New website and video help you avoid freight train delays in inner southeast

Josh Hetrick (in black) discussing railroad crossings at a Bike Loud ride back in April. (Photo: Taylor Griggs/BikePortland)

You may even find yourself looking forward to your next freight train barricade so you can experiment with your newfound knowledge.

It’s a tale as old as time for people who bike in Portland: you’re hurriedly biking across the central eastside or the rail-dominated Brooklyn neighborhood when an obstructing freight train dooms any hope you had of getting to your destination on time.

Though you might think the only course of action is to wait by the tracks and angrily attempt to will the train to move with sheer brainpower (or dangerously try to jump in between the boxcars, which we do not recommend) there’s another way! Bike and accessibility advocate Josh Hetrick has developed a helpful guide to bypassing the train tracks so you’ll never dread the sound of a train horn again.

On Hetrick’s ‘Train in Vain’ website, you can find a variety of solutions to crossing train tracks at the intersections at SE 11th, 12th and Milwaukie and SE 8th Ave, as well as the intersections in the central eastside. This guide is particularly informative for people who need to cross the tracks south of Division Street in the inner eastside, which you have to do in order to get to the Tilikum Crossing from the north.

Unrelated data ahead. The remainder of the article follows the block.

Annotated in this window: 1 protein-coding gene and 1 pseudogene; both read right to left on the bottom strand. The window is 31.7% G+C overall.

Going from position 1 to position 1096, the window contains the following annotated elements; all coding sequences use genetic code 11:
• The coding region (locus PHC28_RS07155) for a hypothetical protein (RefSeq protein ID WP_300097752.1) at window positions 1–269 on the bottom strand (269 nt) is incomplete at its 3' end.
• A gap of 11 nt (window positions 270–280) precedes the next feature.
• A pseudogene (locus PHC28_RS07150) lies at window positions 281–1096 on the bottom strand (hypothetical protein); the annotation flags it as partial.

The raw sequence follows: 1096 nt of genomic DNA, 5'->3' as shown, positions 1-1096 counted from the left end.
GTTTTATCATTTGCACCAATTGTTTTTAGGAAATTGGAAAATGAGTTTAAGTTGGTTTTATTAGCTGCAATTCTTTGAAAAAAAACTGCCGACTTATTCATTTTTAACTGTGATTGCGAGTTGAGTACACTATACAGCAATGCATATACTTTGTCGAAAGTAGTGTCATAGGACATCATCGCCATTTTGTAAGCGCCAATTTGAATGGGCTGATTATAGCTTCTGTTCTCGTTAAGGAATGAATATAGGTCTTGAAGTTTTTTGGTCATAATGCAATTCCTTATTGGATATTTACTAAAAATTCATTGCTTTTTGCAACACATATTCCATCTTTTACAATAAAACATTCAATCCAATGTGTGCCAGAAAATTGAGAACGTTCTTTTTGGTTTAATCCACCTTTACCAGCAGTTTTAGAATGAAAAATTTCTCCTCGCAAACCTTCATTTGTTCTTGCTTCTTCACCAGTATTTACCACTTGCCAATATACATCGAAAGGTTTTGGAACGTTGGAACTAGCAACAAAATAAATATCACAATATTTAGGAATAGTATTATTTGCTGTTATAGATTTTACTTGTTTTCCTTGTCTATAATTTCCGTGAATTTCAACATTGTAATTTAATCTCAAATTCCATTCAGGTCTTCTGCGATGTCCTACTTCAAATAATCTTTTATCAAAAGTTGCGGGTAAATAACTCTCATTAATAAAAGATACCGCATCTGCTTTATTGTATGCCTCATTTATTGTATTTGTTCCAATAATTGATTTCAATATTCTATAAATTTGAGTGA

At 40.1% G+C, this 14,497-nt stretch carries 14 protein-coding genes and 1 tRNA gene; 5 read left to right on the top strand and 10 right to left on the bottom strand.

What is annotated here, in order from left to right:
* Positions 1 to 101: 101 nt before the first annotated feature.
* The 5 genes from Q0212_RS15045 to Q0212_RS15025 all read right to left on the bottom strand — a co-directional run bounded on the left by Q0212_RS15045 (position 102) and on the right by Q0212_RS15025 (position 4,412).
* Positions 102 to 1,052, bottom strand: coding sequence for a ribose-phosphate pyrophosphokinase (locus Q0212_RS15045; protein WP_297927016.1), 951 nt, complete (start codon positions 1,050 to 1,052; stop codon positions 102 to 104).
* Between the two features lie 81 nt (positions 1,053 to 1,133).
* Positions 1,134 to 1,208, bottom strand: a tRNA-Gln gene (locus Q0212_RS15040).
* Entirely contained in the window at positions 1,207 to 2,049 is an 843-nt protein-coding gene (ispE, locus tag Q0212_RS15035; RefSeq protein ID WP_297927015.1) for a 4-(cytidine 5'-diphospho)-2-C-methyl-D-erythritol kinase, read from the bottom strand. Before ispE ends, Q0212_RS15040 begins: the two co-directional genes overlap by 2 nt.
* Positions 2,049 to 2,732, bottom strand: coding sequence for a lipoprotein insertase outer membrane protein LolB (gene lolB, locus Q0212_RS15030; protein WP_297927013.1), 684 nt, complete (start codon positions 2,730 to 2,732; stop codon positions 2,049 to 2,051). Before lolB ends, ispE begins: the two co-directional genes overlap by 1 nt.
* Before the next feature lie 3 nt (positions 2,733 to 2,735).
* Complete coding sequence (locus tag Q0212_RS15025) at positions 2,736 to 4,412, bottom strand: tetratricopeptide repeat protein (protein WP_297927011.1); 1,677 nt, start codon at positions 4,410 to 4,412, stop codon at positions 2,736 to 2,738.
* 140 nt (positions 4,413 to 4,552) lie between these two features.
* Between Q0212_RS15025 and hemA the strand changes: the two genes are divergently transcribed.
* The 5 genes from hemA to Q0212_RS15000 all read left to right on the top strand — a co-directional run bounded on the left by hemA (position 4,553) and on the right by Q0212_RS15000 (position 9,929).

The Bob Stacey Crossing was built for this purpose and is the most direct path across these tracks, but its elevators have been unreliable, making it inaccessible for people in wheelchairs and difficult to use for people with heavy bikes that don’t fit in the bike gutter. If you get to the Bob Stacey crossing and the elevators are down, Hetrick has other suggestions that you may not have thought of, which he outlines and provides detailed directions for on his website.

Hetrick led a Pedalpalooza ride last week aptly titled ‘Wrong Side of the Tracks’ guiding people around these detours, and you can watch Amit Zinman’s video recap of the tour below to get a visual representation of how to cross the tracks. Study up, and you may even find yourself looking forward to your next freight train barricade so you can experiment with your newfound knowledge.

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Vince
Vince
15 days ago

How about a map to go with the video? I think I followed the routes, but am not quite sure.
Oh, and in the video, if someone is carrying a baby across the street, just wait and let them cross. A pedestrian/ bike encounter is never going to end well and it will be worse if there is an infant involved.

Peter
Peter
15 days ago

Wow that is really helpful. I live and work right around there and didn’t know about that 8th ave maneuver, that the ride director said was the least used. I don’t actually get stopped by the trains more than once every few months, but my partner always get stuck in their car. One more reason to bike!

Chris
Chris
14 days ago

This is great. The one complaint was all the bikers did not yield to the pedestrians in the walkway. Not cool.

Fred
Fred
14 days ago

Nice video. I thought it would show the large homeless encampment in the Powell undercrossing, but it did not. I’ve had to squeeze my bike thru a ten-inch opening there but haven’t ventured there in some time.

Brandon
Brandon
14 days ago

Remember the days when the northside of the Powell underpass wasn’t taken over by tents and garbage and you could just easily cruise through and then back over to Clinton? Now we have to go Gideon to 17th to Pershing to 16th to Powell frontage road to cross back over Powell at 21st.